Welcome to another installment of my “living like a millionaire on a retirement budget” series. No matter what our financial situation, we all have budgets. Living beautifully — or luxuriously can hinge on changing a perception or making an attitude adjustment.
At the first stage of retirement, the transition stage, it is sometimes difficult to remember what day of the week it is when you wake up. For me, my pill box is my first reminder! A friend once told me that retirement meant that every day was Saturday.
Finally, you have reached the age when you are beginning to think about downsizing. Perhaps you have familiarized yourself with all the practical and even emotional difficulties involved and have decided you are not quite ready to take the plunge.
Is there anything you can do in preparation for the eventual day?
So now you’re retired: Kids are out of the house. Alarm clocks are quiet. Schedule is free. You might be walking around your home thinking, “Gosh, we have a lot of space.”
Retirement is a new chapter in life, and many see it as a chance to try something different and exciting.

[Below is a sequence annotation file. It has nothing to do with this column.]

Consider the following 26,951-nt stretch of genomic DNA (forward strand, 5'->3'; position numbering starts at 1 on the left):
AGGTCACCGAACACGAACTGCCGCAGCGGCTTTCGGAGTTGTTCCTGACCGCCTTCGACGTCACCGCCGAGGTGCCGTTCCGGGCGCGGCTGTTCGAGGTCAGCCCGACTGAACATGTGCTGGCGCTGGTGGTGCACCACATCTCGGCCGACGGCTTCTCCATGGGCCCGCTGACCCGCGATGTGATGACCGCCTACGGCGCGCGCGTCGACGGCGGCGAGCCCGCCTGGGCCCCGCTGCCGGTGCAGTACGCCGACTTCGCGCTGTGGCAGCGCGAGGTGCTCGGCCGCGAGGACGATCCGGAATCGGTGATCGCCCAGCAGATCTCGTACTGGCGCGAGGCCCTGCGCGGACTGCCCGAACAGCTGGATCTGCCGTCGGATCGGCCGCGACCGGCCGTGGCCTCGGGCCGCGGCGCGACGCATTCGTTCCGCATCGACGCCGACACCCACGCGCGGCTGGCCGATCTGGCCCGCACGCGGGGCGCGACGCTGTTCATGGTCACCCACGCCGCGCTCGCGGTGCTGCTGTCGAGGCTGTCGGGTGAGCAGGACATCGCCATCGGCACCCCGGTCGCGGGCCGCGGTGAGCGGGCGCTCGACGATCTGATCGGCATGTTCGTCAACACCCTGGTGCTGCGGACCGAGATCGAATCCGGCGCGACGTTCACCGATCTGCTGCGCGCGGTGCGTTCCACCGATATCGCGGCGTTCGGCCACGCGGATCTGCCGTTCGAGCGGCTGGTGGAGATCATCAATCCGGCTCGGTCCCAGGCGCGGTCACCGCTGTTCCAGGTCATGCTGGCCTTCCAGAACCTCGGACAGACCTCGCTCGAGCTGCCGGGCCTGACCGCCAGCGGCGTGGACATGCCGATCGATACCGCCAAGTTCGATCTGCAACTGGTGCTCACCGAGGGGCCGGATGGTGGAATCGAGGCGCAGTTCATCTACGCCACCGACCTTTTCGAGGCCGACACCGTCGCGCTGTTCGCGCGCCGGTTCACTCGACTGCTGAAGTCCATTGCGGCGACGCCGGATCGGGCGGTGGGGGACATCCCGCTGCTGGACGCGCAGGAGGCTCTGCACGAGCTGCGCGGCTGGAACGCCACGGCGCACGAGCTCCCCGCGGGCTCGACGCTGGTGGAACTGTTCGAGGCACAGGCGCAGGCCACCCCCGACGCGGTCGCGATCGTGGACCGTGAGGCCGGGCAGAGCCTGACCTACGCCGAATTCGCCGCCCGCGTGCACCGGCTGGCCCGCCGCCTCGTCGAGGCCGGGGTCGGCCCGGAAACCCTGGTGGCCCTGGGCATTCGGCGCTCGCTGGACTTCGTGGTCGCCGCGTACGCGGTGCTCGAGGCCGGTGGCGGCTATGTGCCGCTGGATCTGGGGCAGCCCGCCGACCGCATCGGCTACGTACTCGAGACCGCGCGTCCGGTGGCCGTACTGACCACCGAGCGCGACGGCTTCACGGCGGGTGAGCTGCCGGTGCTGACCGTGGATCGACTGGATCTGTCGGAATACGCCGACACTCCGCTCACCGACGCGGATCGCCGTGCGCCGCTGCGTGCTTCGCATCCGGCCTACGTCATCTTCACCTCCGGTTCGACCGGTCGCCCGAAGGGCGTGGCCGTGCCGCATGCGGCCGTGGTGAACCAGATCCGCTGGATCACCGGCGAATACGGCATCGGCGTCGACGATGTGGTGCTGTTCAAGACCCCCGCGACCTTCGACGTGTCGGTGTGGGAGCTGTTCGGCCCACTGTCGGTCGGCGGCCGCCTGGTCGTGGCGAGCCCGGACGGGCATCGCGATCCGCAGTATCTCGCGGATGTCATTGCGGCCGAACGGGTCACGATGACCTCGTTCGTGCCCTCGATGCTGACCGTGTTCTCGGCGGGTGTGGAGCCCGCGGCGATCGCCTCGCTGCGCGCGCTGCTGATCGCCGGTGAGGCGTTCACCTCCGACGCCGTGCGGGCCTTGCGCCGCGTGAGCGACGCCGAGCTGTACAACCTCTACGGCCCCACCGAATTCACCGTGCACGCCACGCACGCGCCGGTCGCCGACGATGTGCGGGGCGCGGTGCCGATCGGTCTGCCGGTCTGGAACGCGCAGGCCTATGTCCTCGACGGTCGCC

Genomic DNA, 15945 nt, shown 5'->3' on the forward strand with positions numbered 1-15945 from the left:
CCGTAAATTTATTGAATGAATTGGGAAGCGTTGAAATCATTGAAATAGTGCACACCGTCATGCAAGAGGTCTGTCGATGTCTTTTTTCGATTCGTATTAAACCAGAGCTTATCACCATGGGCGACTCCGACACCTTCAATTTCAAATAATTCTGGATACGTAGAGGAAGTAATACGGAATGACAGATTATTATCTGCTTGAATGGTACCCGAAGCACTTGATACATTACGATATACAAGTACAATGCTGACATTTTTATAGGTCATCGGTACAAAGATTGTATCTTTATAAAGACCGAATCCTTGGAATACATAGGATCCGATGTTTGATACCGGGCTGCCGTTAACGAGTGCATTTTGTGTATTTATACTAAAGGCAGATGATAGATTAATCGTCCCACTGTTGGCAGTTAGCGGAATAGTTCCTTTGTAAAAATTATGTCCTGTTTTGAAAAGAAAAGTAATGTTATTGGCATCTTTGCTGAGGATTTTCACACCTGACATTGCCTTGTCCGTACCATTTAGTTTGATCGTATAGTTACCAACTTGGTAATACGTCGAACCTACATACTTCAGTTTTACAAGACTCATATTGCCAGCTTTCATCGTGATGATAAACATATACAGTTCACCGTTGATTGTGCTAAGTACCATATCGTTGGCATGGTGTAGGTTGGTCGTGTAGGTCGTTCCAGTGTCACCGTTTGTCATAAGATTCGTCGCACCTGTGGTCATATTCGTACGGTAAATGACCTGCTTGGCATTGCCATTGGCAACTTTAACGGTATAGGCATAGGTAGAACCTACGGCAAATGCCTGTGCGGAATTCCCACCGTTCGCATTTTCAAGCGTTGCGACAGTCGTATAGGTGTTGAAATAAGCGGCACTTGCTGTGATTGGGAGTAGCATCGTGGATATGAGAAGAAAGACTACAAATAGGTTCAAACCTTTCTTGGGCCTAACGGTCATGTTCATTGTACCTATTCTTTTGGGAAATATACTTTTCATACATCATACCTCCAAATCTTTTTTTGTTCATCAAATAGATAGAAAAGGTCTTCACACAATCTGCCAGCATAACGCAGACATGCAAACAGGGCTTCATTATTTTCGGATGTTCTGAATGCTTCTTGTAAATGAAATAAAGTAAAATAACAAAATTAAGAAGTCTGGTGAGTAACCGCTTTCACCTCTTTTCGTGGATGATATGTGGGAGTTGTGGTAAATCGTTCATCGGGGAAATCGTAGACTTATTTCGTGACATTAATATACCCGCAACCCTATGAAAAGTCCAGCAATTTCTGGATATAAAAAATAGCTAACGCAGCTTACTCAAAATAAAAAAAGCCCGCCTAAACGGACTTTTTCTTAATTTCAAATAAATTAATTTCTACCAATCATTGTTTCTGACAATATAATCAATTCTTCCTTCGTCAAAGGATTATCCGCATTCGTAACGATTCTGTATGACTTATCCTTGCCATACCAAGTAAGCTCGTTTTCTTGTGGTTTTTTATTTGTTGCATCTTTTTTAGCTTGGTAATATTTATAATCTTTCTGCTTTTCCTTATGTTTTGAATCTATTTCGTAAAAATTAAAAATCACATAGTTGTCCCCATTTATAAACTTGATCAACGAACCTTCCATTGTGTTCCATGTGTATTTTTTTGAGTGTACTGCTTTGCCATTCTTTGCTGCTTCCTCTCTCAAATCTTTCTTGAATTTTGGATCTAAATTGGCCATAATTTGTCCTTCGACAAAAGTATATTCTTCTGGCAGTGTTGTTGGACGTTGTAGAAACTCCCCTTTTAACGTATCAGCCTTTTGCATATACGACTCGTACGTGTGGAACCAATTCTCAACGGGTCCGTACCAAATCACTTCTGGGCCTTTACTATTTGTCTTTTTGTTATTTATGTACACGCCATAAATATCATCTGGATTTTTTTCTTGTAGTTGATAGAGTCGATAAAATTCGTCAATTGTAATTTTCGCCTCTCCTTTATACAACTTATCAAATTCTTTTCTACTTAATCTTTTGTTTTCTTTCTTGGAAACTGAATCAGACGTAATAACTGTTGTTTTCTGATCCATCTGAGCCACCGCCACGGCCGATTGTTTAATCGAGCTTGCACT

My mother was a brilliant knitter. I used to sit in awe watching her fingers fly over colored threads weaving intricate patterns. As she chatted with me while knitting, I would have the honor of helping her roll her balls of wool. It always amazed me that she could do such complicated knitting patterns while watching the television and talking to someone at the same time.
Whether you’re a newcomer or a long-time resident, there are multiple ways to experience more joy and connection in your community.
Long ago I started getting frustrated trying to read the tiny type on some websites. But I wasn’t giving up. Instead, I learned a quick fix that I’ve been using ever since.
I recently considered returning to dance as an alternative or supplement to the running and hiking I love. I began to explore a bit, determining whether traditional ballroom might do, or perhaps something more group-oriented. Zumba, anyone?
As time goes on, we may find entertaining guests less attractive, even overwhelming. We may not have the energy or the inclination to prepare a full dinner party for a large group, nor the extra cash to foot the bill. But we still want to stay in touch and spend time with our dear friends.
I retired in Bali… can you?
Retirement crept up on me. I had excellent health, meager savings and a severe case of age-appropriate denial. Then, three friends died of cancer within eighteen months. I wasn’t yet sixty-one. All younger than I, they had unrealized dreams and unfinished lives.